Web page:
Pulling It Off
Film: Logan Lucky, Cast: Channing Tatum, Daniel Craig, Adam Driver, Directed by: Steven Soderbergh, Duration: 1 hr 57 mins, Rating: * * * 1 / 2
Directed by Steven Soderbergh, Logan Lucky is a charming little heist films that involves thrills, laughs and chuckles. Soderbergh, having helmed Oceans Eleven franchise, is no stranger to heist films and knows how to push the right buttons. Take his framing and shots for example, they are impeccable and seamless, you always wonder how he is going to cut to the next shot and he doesn’t disappoint. Incidentally, Soderbergh is the cinematographer of his own films but goes by the name of Peter Andrews and edits his own films under the name of Mary Ann Bernard.
The genre of heist films comes either in the serious variety like the French noir or the light weight ones, mostly from Hollywood. Logan Lucky has a mix of both but leaning more towards the latter.
The Logan’s, Jimmy (Channing Tatum) and Clyde (Adam Driver) are two unsuspecting brothers who make plans to pull off this grand heist during the NASCAR race. Before that, we are given a background of the characters – Jimmy, has a limp, an estranged wife and a little daughter whom he loves dearly. Clyde, usually has a dead pan expression and his one arm is missing. There is another Logan on the scene, their sister Mellie Logan (Riley Keough) who is also their partner in crime. But the Logan’s need more help to pull off such a daring robbery – they rope in Joe Bang (Daniel Craig, in a comic role) a bomb expert, who is currently in jail. Not only do they have to get him out of jail to commit the heist, he also has to get back in prison on time once the deed is done. They also need his two brothers, Sam (Brian Gleeson) and Fish Bang (Jack Quaid) and the stage is all set.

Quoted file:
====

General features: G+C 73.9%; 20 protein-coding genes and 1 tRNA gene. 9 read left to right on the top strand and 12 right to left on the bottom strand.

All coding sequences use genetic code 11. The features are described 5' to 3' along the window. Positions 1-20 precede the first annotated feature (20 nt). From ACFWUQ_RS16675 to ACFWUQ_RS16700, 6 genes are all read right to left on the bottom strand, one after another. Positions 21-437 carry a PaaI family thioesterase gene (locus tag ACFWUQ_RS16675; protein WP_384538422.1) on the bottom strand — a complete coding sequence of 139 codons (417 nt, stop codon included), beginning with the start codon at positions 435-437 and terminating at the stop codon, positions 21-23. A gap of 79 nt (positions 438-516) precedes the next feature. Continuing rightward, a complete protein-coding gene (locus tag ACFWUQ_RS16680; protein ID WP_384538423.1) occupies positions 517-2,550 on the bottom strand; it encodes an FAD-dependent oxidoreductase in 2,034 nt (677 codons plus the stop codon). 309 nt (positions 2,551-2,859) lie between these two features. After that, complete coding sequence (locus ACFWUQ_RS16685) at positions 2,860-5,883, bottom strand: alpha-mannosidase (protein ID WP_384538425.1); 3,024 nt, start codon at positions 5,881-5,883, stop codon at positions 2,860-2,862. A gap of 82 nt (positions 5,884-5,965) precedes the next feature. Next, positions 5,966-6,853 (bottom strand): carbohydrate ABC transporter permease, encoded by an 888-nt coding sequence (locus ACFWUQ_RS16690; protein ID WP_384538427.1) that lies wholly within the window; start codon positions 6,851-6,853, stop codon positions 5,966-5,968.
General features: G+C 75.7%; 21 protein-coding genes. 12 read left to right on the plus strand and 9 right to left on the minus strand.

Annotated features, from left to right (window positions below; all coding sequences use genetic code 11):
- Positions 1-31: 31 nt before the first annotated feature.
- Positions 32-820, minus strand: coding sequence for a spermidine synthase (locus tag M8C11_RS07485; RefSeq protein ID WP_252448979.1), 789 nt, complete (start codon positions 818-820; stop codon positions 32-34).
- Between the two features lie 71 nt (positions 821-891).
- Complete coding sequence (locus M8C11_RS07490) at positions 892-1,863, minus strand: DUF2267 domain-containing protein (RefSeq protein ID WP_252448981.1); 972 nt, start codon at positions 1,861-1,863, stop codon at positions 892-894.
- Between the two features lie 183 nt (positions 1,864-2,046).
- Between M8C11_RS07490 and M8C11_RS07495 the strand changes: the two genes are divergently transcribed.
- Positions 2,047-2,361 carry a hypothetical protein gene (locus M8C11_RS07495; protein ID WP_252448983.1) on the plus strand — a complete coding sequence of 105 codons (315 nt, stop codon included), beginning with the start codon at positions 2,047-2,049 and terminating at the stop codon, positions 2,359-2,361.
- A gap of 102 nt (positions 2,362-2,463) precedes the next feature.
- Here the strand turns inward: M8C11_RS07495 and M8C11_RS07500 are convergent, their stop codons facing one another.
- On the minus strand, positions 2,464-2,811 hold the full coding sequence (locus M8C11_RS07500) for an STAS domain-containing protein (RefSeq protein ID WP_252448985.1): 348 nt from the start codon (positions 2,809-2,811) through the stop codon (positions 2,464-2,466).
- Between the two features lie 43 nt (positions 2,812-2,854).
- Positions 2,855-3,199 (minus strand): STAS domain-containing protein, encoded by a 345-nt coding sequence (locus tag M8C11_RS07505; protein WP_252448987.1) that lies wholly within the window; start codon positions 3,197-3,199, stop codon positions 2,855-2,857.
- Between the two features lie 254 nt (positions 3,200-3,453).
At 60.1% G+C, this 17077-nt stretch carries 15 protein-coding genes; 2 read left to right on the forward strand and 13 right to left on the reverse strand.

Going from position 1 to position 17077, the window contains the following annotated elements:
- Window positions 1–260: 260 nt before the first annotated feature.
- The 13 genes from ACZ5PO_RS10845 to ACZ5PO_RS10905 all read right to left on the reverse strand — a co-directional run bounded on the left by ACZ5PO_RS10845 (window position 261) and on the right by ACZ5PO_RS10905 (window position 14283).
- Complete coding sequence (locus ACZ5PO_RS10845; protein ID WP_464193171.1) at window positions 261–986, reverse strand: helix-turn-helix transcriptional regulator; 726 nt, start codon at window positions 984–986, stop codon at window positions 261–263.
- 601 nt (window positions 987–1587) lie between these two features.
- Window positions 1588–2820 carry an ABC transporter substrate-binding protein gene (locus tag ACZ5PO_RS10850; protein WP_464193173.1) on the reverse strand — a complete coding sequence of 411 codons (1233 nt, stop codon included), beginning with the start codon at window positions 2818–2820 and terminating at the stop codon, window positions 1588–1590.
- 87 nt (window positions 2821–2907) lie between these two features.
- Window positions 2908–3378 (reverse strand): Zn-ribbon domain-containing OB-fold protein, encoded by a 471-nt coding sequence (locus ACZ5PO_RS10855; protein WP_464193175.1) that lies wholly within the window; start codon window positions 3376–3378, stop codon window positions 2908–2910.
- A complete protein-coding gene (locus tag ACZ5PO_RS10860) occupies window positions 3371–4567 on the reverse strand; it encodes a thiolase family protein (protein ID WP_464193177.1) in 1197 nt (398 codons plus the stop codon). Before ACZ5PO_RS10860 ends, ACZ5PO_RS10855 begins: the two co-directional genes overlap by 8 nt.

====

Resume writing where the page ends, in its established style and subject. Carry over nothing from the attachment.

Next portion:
There are enough twists and turns in the story plus humour is always around the corner – more over the pace is even and the proceedings never get high handed, keeping you in good cheer. A prison scene involving the Game of Thrones is a complete hoot. The last part of the film stretches out unexpectedly but that is not a major grievance.
On the acting front, Daniel Craig is a big surprise – he is terrific with his sense of timing and expressions not forgetting the accent. Few years ago, Soderbergh wanted to quit films and pursue other interests. Film lovers should be glad that he didn’t, as there is still plenty of fuel in his film making tank as Lucky Logan amply proves it.
Gangs of Mumbai
Film: Daddy, Cast: Arjun Rampal, Nishikant Kamat, Aishwarya Rajesh, Directed by: Ashim Ahluwalia, Duration: 2 hrs 15 mins, Rating: * * 1 / 2
Based on the life of gangster Arun Gawli, who is currently serving a prison term, Daddy tells us the story from his point of view as to how the events unfolded making him the king of Dagdi Chawl. Directed by Ashim Ahluwalia of Miss Lovely (2012) fame, this gang war drama gets the essence of the period absolutely right – the costumes, hair -do and the feel of that period (mid 80’s onwards) is charming but the screenplay doesn’t hit all the right notes.
To start with the film is made with support from the Gawli family so there is a clear tilt towards him – there is also justification as to how he got drawn into the world of crime and that he had no choice. There was no need for that, leave it to the audience, if at all he was justified in doing what he did. The story telling is also ‘clinical’ to some degree, say unlike Anurag Kashyap’s Black Friday or Ram Gopal Varma’s Satya.